---------- REMAKING THE MUSEUM: ART, SCIENCE AND ANTHROPOLOGY ----------
Objects tell stories – through their social lives, their materials, their paths of exchange, and the different meanings they acquire as they shift between contexts. As an artist and anthropologist who studies the cultures and collections of science and technology, I have come to see how materials are made to matter. I have worked in science museums for the past 17 years as an exhibit designer, researcher and cultural anthropologist. I have interviewed scientists, prototyped exhibits and made my own art inspired by my interactions with collections of objects, collections of scientists and collections of (scientific) cultures. My work across these fields has been about translation – synthesizing complex scientific concepts and behaviors and interpreting them in words, images, objects or interactions. In effect, as an artist I am making/curating my own museum of interpretive replicas, a collection of objects that purposefully skew the perspective between original and copy to unfold some of the biographies layered in each object.
Focused on objects and their significance in networks of social and cultural significance, material culture studies have attended to the relationships of objects to each other and to the history and geography of the object. My own practices in art and anthropology take up the material culture of replicating scientific objects – moving objects from the back rooms of the museum or the lab to the more visible spaces of the art studio or the gallery, a form of replication which shifts understandings of the relationships between originals and copies, art and artifacts, collectors and collected. I collect stories of how science is made, I replicate the instruments that help shape our world, and I trace the paths these narrative objects take as they move across borders or boundaries of time, place and cultural significance.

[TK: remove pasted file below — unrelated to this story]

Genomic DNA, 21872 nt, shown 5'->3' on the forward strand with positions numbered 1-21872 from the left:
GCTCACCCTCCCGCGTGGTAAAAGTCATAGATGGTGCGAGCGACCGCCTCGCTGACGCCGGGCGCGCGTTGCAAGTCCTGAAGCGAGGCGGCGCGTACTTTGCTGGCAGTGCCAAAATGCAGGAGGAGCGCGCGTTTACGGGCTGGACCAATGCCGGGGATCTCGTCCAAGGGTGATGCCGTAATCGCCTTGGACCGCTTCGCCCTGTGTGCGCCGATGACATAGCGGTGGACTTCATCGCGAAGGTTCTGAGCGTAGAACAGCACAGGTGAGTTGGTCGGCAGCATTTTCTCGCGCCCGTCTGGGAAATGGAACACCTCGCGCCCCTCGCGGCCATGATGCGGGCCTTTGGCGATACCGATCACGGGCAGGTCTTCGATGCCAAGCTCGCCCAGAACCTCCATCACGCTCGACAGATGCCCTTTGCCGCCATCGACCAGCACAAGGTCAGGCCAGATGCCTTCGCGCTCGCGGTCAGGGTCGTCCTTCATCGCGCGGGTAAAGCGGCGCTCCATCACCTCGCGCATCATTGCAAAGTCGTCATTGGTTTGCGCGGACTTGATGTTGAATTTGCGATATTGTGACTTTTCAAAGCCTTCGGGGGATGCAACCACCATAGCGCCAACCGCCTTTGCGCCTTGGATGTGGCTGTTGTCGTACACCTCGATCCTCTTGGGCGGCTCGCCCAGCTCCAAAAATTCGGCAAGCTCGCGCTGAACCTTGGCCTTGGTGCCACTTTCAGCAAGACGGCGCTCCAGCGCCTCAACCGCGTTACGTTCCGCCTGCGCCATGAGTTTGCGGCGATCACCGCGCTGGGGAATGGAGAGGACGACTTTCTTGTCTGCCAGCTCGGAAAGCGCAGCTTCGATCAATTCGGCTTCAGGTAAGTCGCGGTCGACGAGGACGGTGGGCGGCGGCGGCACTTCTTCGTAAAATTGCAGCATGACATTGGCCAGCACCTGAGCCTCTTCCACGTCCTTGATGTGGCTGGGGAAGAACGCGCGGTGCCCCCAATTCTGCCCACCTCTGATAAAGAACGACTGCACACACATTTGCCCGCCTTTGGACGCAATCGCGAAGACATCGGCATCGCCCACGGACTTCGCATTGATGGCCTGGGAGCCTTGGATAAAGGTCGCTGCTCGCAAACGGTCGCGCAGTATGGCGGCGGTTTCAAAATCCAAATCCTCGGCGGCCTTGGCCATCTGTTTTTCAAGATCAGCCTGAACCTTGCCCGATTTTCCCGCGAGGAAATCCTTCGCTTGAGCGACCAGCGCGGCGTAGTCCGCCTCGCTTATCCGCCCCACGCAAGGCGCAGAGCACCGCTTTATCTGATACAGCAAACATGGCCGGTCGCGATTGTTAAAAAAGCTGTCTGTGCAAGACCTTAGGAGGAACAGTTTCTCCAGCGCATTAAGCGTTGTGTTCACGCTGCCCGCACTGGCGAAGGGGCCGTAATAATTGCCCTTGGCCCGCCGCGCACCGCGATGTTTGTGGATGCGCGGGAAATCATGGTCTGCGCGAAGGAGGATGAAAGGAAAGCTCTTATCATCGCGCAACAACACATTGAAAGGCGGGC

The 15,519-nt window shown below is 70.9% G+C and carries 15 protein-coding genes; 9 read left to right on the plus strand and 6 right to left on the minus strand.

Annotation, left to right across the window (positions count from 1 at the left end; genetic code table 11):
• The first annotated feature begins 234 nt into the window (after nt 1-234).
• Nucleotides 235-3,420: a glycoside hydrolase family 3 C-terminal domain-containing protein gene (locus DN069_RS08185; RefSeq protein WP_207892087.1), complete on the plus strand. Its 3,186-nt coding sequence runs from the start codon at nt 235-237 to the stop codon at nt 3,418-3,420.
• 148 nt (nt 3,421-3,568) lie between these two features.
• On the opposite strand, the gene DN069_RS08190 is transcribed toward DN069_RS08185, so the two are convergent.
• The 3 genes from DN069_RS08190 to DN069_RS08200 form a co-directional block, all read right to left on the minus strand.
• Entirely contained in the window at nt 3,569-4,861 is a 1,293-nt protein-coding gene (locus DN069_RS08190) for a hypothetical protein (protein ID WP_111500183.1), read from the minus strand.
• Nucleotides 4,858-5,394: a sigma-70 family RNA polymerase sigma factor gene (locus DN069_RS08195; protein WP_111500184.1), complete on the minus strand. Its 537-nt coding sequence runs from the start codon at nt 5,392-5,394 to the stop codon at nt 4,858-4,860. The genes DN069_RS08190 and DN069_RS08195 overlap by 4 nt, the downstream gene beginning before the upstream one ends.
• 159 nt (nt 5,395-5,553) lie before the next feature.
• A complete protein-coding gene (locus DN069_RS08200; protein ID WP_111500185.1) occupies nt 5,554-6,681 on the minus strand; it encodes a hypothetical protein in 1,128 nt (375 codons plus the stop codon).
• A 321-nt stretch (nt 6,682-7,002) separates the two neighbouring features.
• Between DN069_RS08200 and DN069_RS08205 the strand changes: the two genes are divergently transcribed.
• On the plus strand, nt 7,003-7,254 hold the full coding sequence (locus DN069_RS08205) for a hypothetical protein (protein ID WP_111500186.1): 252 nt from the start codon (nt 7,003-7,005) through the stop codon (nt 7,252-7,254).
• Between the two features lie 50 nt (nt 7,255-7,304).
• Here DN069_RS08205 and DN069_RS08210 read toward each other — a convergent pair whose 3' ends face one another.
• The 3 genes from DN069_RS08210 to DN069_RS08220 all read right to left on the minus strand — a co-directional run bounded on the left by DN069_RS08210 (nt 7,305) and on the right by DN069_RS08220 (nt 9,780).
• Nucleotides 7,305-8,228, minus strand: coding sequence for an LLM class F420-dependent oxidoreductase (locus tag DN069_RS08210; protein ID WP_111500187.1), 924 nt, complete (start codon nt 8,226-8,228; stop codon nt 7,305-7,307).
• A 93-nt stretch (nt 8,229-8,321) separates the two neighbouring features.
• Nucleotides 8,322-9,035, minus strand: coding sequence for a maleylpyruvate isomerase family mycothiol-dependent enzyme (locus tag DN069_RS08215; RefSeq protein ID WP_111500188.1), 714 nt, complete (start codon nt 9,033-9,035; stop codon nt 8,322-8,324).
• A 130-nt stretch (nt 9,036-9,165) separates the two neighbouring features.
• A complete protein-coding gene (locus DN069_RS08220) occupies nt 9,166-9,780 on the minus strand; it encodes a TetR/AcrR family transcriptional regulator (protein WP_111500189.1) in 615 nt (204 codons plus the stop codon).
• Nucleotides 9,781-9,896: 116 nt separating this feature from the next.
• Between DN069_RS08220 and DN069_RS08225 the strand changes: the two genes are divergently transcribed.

Collections are not simply accumulated objects, but instead can be seen as a continual reassemblage of people, places, and things — in other words , they are a shifting composition of the people who have made, used, and collected the objects, and the cultural imaginaries they represent and reproduce.
In my own art and anthropology practices I examine how different technologies are redefining human and non-human life — using craft, or learning-thourgh-making, as a method to gain a hands-on understanding of how we understand ourselves through the tools of science as they are made and remade in the back rooms of museums and laboratories. Using insights from scholars who have explored what it means to unravel the multiple biographical trajectories of objects and their roles in the production of knowledge, I seek to understand how scientific instruments and their digital representations shape how we think about nature, objectivity and the power of place. My art and anthropology work articulate my encounters with the visions and imagined futures of both art and science.
Adrian Van Allen, July 2017